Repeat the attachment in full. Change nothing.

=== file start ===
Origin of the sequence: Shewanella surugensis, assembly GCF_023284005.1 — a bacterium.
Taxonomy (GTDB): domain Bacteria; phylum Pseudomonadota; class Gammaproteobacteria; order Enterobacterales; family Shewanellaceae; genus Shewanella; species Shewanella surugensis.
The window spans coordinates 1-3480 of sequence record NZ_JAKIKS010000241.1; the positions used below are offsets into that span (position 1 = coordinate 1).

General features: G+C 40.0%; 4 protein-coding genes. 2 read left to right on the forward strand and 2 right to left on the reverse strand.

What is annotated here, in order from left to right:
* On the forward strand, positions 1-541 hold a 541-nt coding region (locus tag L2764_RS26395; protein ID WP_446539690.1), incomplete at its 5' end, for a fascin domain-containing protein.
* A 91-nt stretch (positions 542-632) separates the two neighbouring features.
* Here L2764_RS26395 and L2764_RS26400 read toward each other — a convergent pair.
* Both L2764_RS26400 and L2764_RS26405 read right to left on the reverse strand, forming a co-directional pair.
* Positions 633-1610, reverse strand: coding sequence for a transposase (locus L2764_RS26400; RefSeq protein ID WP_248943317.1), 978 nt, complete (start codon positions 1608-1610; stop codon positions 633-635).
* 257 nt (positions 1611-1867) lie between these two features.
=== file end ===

Origin of the sequence: Shewanella surugensis, assembly GCF_023284005.1 — a bacterium.
Taxonomy (GTDB): domain Bacteria; phylum Pseudomonadota; class Gammaproteobacteria; order Enterobacterales; family Shewanellaceae; genus Shewanella; species Shewanella surugensis.
The window spans coordinates 1-3480 of sequence record NZ_JAKIKS010000241.1; the positions used below are offsets into that span (position 1 = coordinate 1).

General features: G+C 40.0%; 4 protein-coding genes. 2 read left to right on the forward strand and 2 right to left on the reverse strand.

What is annotated here, in order from left to right:
* On the forward strand, positions 1-541 hold a 541-nt coding region (locus tag L2764_RS26395; protein ID WP_446539690.1), incomplete at its 5' end, for a fascin domain-containing protein.
* A 91-nt stretch (positions 542-632) separates the two neighbouring features.
* Here L2764_RS26395 and L2764_RS26400 read toward each other — a convergent pair.
* Both L2764_RS26400 and L2764_RS26405 read right to left on the reverse strand, forming a co-directional pair.
* Positions 633-1610, reverse strand: coding sequence for a transposase (locus L2764_RS26400; RefSeq protein ID WP_248943317.1), 978 nt, complete (start codon positions 1608-1610; stop codon positions 633-635).
* 257 nt (positions 1611-1867) lie between these two features.